Grass Valley trims staff in response to COVID-19 shutdown
By the numbers
Grass Valley total employed workforce
2010 — 79
2020 — 101 (20 funded by Measure E, 3 unfilled)
Total operating budget
2010 — $28.6 million
2020 — $37.9 million
Total property tax revenue
2010 — $3.48 million
2020 — $4.14 million
Total annual sales tax revenue
2010 — $2.63 million
2020 — $5.08 million
Total annual Transient Occupancy Tax revenue
2010 — $482,000
2020 — $775,000
Total state/federal funding
2010 — $2,579
2020 — zero
Note: Amounts listed are for the general fund only. The 2020 amounts are based on the mid-year update recently approved by the City Council.
Less than a month after California began a mandated COVID-19 shutdown, Grass Valley was well on its way to implementing a budget revision designed to weather the coming economic storm.
On April 14, the City Council unanimously approved the revisions and recommendations to lay off some city staff positions and freeze hiring for others.
“We know the world has changed, with COVID-19 going to have a major impact,” said City Manager Tim Kiser. “I like to use the analogy of a hurricane. … We know this is coming, and we need to take action now.”
The budget revision, put together by Finance Director Andy Heath, projects a loss of about $290,500 in general fund revenue this fiscal year and another $650,000 in the 2020-21 fiscal year. The drop in revenue is largely due to losses in sales and transient occupancy taxes, which are projected to take a combined $250,000 hit this year, Heath wrote. In the next fiscal year, sales tax losses are expected to balloon to $450,000.
Grass Valley has laid off four positions: an assistant engineer, a general ledger accountant, a senior accountant and a senior administrative clerk. Seven positions were frozen: a maintenance worker, a city clerk, a mechanic, a police officer and three firefighters.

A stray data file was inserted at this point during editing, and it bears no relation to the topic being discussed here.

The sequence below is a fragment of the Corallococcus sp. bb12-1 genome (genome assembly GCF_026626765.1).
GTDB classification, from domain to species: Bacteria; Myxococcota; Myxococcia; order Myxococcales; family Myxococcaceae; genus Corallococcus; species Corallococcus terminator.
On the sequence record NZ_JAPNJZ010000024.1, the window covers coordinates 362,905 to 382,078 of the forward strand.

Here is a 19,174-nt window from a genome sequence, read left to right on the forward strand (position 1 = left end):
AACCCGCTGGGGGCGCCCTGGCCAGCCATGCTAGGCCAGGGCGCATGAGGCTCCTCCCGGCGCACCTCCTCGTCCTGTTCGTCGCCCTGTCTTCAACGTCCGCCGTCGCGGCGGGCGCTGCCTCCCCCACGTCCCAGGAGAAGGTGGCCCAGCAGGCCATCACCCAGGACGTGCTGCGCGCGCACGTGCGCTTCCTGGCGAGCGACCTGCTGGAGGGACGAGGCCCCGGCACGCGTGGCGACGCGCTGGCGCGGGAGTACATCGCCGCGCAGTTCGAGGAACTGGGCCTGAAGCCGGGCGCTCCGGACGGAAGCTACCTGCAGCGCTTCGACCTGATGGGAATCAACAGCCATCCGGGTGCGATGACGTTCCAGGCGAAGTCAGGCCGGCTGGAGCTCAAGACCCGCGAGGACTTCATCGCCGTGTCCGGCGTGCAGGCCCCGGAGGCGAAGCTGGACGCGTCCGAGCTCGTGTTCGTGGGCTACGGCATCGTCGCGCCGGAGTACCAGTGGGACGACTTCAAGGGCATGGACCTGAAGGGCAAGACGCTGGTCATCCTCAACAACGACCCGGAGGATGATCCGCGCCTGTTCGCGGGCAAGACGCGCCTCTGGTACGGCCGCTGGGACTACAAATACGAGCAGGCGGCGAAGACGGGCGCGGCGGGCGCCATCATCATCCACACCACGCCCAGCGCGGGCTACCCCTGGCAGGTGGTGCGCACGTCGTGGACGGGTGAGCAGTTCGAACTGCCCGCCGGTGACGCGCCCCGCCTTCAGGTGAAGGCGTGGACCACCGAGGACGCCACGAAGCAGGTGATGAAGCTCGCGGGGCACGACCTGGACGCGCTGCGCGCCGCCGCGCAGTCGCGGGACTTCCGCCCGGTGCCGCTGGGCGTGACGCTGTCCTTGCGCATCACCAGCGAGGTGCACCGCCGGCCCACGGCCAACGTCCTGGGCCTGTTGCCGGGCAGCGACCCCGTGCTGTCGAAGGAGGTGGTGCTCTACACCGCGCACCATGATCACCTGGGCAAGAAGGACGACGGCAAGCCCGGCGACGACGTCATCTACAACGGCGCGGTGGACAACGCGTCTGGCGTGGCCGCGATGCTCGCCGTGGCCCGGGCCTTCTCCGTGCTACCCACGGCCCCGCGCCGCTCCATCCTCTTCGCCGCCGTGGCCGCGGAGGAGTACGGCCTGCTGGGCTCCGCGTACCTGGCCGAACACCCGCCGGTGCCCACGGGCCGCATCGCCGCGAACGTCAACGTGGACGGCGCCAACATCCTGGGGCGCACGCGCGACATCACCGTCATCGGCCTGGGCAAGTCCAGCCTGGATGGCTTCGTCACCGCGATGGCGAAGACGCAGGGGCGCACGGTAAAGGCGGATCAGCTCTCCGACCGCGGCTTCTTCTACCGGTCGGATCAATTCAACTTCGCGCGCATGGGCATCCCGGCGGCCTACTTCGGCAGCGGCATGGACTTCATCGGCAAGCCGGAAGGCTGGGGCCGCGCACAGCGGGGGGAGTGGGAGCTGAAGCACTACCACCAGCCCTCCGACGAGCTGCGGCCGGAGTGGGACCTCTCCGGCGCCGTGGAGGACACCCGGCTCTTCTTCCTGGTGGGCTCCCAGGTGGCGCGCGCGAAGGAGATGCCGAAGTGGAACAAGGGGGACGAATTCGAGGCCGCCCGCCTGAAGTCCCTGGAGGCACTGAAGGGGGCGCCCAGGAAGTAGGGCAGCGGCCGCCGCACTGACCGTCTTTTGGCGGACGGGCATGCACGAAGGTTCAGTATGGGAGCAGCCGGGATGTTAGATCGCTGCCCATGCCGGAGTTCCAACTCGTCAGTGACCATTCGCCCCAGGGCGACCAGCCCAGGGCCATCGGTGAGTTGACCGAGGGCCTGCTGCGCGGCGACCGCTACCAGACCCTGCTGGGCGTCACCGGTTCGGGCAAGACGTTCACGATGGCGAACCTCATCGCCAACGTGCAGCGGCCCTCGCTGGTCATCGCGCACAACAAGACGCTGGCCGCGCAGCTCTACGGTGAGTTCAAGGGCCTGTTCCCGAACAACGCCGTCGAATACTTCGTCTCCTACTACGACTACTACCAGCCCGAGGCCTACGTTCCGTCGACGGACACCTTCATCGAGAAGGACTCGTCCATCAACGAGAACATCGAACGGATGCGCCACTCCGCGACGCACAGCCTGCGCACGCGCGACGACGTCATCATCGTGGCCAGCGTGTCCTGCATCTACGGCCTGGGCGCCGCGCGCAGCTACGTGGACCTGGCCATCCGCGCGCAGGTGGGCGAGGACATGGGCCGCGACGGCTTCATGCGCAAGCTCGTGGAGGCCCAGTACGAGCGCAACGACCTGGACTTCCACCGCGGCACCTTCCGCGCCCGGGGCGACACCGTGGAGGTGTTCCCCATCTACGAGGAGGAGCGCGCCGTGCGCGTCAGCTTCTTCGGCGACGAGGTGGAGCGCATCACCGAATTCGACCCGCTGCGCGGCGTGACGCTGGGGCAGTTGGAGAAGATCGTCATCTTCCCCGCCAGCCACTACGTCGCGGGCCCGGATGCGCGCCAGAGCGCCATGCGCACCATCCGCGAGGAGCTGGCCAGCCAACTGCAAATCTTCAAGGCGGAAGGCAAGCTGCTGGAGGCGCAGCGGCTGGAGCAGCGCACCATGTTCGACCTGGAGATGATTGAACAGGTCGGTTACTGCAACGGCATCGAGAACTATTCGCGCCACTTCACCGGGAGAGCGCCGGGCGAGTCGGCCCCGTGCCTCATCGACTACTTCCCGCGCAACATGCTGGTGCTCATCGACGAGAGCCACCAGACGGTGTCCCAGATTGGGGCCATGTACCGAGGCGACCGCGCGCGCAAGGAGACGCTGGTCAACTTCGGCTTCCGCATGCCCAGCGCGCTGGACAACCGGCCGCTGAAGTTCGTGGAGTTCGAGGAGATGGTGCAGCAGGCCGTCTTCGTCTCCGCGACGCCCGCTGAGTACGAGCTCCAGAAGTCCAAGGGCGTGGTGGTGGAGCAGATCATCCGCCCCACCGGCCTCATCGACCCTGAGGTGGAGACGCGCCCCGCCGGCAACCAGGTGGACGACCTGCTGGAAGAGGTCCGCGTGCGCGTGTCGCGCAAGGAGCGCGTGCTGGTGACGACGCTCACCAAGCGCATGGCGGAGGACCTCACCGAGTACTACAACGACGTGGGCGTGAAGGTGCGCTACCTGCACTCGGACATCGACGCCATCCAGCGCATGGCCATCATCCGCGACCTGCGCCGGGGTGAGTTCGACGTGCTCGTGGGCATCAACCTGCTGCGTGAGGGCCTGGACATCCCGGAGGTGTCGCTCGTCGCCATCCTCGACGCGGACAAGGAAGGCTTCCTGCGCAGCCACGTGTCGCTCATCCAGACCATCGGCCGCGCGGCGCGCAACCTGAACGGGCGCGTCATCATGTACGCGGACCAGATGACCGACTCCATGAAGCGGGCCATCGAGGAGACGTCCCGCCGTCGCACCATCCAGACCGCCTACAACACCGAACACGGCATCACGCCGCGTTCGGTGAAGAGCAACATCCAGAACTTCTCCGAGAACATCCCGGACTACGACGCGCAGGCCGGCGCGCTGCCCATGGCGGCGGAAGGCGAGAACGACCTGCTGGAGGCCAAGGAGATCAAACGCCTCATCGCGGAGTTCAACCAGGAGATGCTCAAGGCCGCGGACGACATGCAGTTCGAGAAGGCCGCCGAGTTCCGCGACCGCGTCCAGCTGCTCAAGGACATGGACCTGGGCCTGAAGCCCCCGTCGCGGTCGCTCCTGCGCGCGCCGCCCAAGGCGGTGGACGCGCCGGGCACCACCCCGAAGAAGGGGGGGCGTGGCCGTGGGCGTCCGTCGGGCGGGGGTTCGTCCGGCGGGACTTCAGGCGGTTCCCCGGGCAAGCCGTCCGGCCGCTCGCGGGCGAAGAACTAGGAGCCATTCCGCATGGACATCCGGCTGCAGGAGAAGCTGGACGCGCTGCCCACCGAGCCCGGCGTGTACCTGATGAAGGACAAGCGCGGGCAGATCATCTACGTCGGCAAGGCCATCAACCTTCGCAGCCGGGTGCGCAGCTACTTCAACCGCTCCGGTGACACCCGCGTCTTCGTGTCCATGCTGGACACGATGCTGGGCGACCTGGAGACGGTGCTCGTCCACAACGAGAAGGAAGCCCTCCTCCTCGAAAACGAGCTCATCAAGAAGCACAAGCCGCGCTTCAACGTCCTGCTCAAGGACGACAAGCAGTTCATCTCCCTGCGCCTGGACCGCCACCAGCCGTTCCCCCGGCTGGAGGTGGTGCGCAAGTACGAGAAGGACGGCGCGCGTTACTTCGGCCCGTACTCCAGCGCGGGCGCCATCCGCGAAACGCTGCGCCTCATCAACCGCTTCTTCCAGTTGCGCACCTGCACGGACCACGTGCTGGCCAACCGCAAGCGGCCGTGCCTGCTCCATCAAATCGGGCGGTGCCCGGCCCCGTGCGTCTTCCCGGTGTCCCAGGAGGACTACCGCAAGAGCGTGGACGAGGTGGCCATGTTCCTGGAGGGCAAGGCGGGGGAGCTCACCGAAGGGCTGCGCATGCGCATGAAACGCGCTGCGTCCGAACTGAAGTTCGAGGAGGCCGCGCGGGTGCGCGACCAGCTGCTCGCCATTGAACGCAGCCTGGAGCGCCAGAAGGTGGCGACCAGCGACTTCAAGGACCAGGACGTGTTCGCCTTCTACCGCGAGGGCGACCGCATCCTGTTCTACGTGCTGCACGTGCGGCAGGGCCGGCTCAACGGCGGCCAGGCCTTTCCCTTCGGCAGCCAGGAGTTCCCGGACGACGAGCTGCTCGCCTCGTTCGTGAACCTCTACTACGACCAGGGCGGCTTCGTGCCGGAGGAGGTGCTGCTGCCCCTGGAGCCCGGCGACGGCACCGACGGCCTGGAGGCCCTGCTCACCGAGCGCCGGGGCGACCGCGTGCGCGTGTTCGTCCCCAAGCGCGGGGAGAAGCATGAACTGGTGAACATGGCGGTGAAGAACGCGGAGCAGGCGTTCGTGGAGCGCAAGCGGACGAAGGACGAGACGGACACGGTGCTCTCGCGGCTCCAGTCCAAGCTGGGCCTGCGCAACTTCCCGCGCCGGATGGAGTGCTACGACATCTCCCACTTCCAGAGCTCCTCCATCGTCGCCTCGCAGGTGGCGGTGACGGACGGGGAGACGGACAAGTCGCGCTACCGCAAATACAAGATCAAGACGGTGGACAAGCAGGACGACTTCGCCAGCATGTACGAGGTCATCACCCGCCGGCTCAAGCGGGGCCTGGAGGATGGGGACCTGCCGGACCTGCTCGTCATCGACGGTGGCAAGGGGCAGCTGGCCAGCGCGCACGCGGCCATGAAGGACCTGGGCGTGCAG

Kiser said he tried to steer a middle course between a low-impact storm and a major catastrophe.
Many jurisdictions say they don’t have the data yet, so they’re going to wait to see how the shutdown affects them economically, Kiser said. But waiting, he said, would likely affect more employees negatively in the long run.
“I lived (through) the 2008 downturn at the city,” he said. “We had to make adjustments monthly. We saw a lot more layoffs (being) needed than if we had acted quicker. If you don’t act in a timely fashion and six months go by, and you then find out you have a million-dollar deficit with six months less to make it up … you end up having to lay off twice or three times as many people.”
Looking to future
Kiser and Heath continue to plan ahead for the financial issues to come, even two years down the road.
One big question, both agree, is the California Public Employees’ Retirement System and its unfunded liability, and when it might begin to show the impact of the shutdown. That shortfall is supposed to be made up by increasing paycheck deductions and employer contributions. If the PERS system can’t make its quota, the unfunded liability will go up, Kiser said.
“From my philosophy, it is irresponsible not to be taking some steps now,” he said. “We are always looking at payroll,” he continued. “The majority of our union MOUs will be open soon. We potentially would be able to renegotiate, but they are going to want to be compensated fairly. It is something staff is looking at constantly.”
Right now, Kiser said, Grass Valley is fortunate in that it does have good reserves. But, he joked, predicting its economic future is like using a Magic 8-ball.
The question is, how does the pandemic shutdown affect consumers long term?
“The only thing I can guarantee is that people will change, and this will change how we do business,” Kiser said, adding it could take visitors months or even years to return in the numbers Grass Valley was accustomed to seeing.